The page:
Not only have I been blessed by hearing these women, I have gained so much insight from them.

I regularly listen to and read Sparks, pastor of Madison Avenue Baptist Church in New York City.

She places God in the center of our every action and has a sense of humor and such an awareness of God’s presence in the ordinary that you are compelled to listen and take notice.

McKinnish Bridges, president of Baptist Theological Seminary at Richmond, Virginia, preached her sermon, “Grace upon Grace,” 27 years ago. Yet it is as fresh today as it was the first day I heard it because it expresses God’s work in my life.

Marshall, president of Central Baptist Theological Seminary in Kansas, awakened my interest in the influence of the Holy Spirit in our daily lives.

Cynthia Campbell, president emerita of McCormick Theological Seminary in Chicago, preached the most inspirational sermon on the resurrection I have ever heard.

God’s love for all of humanity oozes from every word from the sermons of Joan Brown Campbell, an ordained Disciples of Christ and American Baptist Church minister who was the first woman to lead the National Council of Churches.

How can you say that God rejects the work of these ambassadors of hope because they dare preach to men?

I have experienced outstanding female Bible teachers in my years in the church. You want me to disregard the teachings of these gifted women because I am a male and should not have been listening to them?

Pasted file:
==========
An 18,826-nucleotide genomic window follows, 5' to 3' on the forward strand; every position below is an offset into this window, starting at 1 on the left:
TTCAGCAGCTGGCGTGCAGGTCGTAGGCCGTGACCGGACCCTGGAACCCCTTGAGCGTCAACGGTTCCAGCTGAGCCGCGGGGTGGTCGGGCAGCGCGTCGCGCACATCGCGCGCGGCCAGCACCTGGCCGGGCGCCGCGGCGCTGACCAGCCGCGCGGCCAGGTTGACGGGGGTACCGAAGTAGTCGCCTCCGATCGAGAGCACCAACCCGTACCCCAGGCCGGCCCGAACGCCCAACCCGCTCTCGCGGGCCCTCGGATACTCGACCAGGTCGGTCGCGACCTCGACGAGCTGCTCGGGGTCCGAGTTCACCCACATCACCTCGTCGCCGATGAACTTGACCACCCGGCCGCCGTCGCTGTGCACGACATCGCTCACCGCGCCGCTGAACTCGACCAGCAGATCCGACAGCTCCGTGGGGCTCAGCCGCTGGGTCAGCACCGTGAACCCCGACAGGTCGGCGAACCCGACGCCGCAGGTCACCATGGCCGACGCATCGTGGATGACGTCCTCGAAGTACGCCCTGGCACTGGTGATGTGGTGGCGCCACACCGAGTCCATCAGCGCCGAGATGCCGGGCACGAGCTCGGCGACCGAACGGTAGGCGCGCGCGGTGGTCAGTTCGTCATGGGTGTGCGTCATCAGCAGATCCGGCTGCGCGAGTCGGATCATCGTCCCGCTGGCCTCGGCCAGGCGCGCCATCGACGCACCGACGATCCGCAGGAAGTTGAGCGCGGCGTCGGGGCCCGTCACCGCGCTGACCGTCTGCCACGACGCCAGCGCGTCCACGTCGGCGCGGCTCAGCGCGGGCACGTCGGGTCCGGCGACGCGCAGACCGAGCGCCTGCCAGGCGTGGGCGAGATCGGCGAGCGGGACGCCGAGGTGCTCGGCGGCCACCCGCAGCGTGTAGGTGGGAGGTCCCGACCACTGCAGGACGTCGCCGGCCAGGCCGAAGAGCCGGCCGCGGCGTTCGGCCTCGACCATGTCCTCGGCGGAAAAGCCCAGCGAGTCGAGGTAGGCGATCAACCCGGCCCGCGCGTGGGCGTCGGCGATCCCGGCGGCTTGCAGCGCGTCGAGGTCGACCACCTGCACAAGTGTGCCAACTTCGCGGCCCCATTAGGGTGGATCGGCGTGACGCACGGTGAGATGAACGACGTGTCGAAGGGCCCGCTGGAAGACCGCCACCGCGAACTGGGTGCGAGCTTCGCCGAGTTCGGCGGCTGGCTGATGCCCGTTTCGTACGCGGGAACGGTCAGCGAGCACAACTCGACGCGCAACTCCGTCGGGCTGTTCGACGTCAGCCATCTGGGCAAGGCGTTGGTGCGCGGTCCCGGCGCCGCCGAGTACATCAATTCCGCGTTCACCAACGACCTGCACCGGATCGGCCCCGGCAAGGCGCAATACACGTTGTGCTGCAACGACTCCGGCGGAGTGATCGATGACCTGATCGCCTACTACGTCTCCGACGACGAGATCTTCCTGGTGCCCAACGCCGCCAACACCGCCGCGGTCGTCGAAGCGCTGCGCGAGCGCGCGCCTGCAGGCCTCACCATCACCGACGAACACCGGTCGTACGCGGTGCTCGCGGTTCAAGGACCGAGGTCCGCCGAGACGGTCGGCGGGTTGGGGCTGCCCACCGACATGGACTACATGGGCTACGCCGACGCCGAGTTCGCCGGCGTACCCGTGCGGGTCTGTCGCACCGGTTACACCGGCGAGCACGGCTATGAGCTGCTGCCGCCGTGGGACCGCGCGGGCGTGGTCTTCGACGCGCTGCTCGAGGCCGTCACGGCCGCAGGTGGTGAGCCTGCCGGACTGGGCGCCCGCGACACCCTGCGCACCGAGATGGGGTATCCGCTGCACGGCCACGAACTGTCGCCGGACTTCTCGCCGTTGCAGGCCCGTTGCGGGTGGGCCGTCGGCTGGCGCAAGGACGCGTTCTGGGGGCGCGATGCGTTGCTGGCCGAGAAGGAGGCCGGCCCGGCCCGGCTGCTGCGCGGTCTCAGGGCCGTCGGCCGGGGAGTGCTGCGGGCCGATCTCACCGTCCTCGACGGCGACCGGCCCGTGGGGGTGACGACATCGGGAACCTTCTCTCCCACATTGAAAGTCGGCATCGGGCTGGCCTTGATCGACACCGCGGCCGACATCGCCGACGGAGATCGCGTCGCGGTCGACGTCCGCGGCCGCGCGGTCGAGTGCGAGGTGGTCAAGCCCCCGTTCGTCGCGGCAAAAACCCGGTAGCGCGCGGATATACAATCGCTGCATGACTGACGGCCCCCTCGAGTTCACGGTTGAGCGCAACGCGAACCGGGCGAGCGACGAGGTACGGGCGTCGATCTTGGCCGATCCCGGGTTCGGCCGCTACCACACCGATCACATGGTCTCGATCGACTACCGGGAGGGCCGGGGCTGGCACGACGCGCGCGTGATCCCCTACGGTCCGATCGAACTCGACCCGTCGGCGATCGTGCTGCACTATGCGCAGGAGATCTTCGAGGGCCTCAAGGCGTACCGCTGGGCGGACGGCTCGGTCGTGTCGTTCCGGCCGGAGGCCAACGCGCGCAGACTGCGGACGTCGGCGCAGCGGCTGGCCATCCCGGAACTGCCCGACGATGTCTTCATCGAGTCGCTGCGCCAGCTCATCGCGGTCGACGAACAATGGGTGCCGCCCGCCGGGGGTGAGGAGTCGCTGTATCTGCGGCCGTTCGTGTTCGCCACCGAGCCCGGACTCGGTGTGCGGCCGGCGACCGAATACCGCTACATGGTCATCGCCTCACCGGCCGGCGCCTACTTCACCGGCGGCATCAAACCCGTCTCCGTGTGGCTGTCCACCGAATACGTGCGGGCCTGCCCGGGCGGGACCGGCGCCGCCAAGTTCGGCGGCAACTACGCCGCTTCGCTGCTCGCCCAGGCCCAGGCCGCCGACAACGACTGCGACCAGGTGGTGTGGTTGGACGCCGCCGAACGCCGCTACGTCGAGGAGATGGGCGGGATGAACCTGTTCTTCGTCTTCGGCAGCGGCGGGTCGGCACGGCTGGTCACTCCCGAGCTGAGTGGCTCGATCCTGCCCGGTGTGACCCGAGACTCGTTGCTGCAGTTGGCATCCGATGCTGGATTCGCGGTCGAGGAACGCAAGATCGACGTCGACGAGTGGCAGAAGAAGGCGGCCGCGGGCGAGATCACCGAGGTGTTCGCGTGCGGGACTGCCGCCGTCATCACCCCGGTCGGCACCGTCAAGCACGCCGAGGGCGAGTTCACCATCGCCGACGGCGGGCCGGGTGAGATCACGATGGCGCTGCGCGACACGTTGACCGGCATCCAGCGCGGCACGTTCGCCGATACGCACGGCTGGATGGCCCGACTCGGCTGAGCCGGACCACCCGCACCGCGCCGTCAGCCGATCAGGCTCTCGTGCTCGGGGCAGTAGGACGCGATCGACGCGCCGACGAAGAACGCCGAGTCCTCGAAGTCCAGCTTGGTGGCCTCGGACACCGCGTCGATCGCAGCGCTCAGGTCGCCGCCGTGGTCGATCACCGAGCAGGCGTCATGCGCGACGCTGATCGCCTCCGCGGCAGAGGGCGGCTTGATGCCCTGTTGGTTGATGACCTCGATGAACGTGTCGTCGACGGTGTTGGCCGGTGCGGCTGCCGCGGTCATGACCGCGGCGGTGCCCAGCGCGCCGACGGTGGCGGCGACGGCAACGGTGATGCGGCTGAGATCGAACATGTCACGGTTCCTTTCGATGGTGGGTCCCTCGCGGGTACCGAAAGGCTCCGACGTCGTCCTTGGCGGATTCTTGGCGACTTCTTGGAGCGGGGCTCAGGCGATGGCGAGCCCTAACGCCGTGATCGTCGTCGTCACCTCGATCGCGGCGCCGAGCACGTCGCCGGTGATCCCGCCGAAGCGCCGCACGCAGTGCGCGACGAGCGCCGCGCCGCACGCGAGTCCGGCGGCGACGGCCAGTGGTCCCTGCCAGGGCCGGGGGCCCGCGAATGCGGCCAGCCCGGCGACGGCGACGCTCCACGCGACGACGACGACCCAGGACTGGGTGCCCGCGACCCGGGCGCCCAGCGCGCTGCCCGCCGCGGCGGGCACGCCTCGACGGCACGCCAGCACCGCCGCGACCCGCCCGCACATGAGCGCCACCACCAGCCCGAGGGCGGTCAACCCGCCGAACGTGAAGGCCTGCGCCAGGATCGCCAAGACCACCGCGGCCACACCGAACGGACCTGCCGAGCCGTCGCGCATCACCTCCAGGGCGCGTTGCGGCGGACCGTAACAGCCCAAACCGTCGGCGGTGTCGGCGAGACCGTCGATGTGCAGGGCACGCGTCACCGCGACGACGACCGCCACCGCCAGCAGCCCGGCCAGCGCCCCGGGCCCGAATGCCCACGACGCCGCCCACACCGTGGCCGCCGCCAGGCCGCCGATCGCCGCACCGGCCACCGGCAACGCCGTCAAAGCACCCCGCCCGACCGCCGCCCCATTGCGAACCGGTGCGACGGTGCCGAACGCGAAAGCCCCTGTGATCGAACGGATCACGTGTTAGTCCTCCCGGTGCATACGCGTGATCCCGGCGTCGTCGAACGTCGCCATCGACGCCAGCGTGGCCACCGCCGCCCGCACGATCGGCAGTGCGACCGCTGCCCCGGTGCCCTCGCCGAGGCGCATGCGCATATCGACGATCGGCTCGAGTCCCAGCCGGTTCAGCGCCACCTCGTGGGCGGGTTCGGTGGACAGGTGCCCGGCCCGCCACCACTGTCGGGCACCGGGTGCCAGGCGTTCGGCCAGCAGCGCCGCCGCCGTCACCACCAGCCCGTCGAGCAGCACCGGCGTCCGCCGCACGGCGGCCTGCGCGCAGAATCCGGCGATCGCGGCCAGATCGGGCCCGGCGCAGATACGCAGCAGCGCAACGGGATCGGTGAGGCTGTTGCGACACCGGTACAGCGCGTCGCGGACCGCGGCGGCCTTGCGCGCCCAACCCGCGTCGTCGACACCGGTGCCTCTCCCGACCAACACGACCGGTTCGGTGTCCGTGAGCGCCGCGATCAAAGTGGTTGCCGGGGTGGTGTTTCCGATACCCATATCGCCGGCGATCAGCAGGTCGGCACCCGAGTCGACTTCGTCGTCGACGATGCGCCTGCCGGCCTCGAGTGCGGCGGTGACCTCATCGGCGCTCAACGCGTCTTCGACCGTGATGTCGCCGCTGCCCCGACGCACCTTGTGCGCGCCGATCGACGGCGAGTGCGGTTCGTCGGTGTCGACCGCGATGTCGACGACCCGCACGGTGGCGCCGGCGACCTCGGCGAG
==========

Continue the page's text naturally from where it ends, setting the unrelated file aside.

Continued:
Should I have not have listened to my mother when she spoke of God’s love for me? Should I have not listened to my wife when she assured me that God would watch over me and our children?

All of these women were gifted by God with talents far greater than the ones given to me. I think God brought me into contact with them because they had been given a message I was intended to hear.

I ask myself, “Where would I be in my spiritual journey if these women were not a part of my life?”

Complementarianism belongs on the ash heap of history along with separate but equal.

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They believed in complementarian theology- Peggy Wehmeyer –

Baptistnewsglobal.com

First came sexual harassment scandals in powerful evangelical pulpits. Then the movement’s best-known female Bible teacher, Beth Moore, charged church leaders across the country with widespread misogyny. And now the president of Southwestern Baptist Theological Seminary in Fort Worth has been fired for religious chauvinism that pressed abused women to stay with their husbands and a rape victim to forgive and drop charges against her perpetrator.

“The terrible swift sword of public humiliation has come with a vengeance,” warned one powerful church leader, Southern Baptist Theological Seminary President Al Mohler. He added that the story’s not over.

I should have seen it coming. I’m one of millions of American women who converted to evangelical Christianity because of its life-changing promise of hope and healing. The problem is that some of the men in leadership have used the Bible to mask a patriarchal misogyny. That’s what’s driving today’s #MeToo church movement. A whole host of leaders, like fired seminary president Paige Patterson, have silenced and marginalized the voices of women for decades. And that leaves my faith family morally compromised.